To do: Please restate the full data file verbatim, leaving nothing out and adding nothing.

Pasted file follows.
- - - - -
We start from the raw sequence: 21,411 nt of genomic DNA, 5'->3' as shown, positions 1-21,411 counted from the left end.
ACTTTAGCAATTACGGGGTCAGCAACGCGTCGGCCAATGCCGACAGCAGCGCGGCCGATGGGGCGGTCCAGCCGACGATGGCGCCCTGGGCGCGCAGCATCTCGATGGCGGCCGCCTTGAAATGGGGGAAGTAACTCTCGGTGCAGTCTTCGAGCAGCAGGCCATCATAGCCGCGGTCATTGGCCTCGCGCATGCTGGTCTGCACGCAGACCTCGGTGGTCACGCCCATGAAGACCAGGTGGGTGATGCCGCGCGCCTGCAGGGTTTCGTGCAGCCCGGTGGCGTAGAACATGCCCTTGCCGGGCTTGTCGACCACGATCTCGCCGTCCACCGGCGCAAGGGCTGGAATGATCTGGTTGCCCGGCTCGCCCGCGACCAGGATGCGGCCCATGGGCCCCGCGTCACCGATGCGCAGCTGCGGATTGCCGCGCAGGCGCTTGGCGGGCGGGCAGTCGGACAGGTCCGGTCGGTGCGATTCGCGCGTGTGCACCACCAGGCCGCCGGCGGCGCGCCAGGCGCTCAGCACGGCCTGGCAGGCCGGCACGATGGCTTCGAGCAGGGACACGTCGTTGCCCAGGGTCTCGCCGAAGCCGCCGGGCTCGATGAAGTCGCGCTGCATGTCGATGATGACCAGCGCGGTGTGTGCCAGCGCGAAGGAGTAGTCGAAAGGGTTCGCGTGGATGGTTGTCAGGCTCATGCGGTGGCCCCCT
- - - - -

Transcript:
We start from the raw sequence: 21,411 nt of genomic DNA, 5'->3' as shown, positions 1-21,411 counted from the left end.
ACTTTAGCAATTACGGGGTCAGCAACGCGTCGGCCAATGCCGACAGCAGCGCGGCCGATGGGGCGGTCCAGCCGACGATGGCGCCCTGGGCGCGCAGCATCTCGATGGCGGCCGCCTTGAAATGGGGGAAGTAACTCTCGGTGCAGTCTTCGAGCAGCAGGCCATCATAGCCGCGGTCATTGGCCTCGCGCATGCTGGTCTGCACGCAGACCTCGGTGGTCACGCCCATGAAGACCAGGTGGGTGATGCCGCGCGCCTGCAGGGTTTCGTGCAGCCCGGTGGCGTAGAACATGCCCTTGCCGGGCTTGTCGACCACGATCTCGCCGTCCACCGGCGCAAGGGCTGGAATGATCTGGTTGCCCGGCTCGCCCGCGACCAGGATGCGGCCCATGGGCCCCGCGTCACCGATGCGCAGCTGCGGATTGCCGCGCAGGCGCTTGGCGGGCGGGCAGTCGGACAGGTCCGGTCGGTGCGATTCGCGCGTGTGCACCACCAGGCCGCCGGCGGCGCGCCAGGCGCTCAGCACGGCCTGGCAGGCCGGCACGATGGCTTCGAGCAGGGACACGTCGTTGCCCAGGGTCTCGCCGAAGCCGCCGGGCTCGATGAAGTCGCGCTGCATGTCGATGATGACCAGCGCGGTGTGTGCCAGCGCGAAGGAGTAGTCGAAAGGGTTCGCGTGGATGGTTGTCAGGCTCATGCGGTGGCCCCCT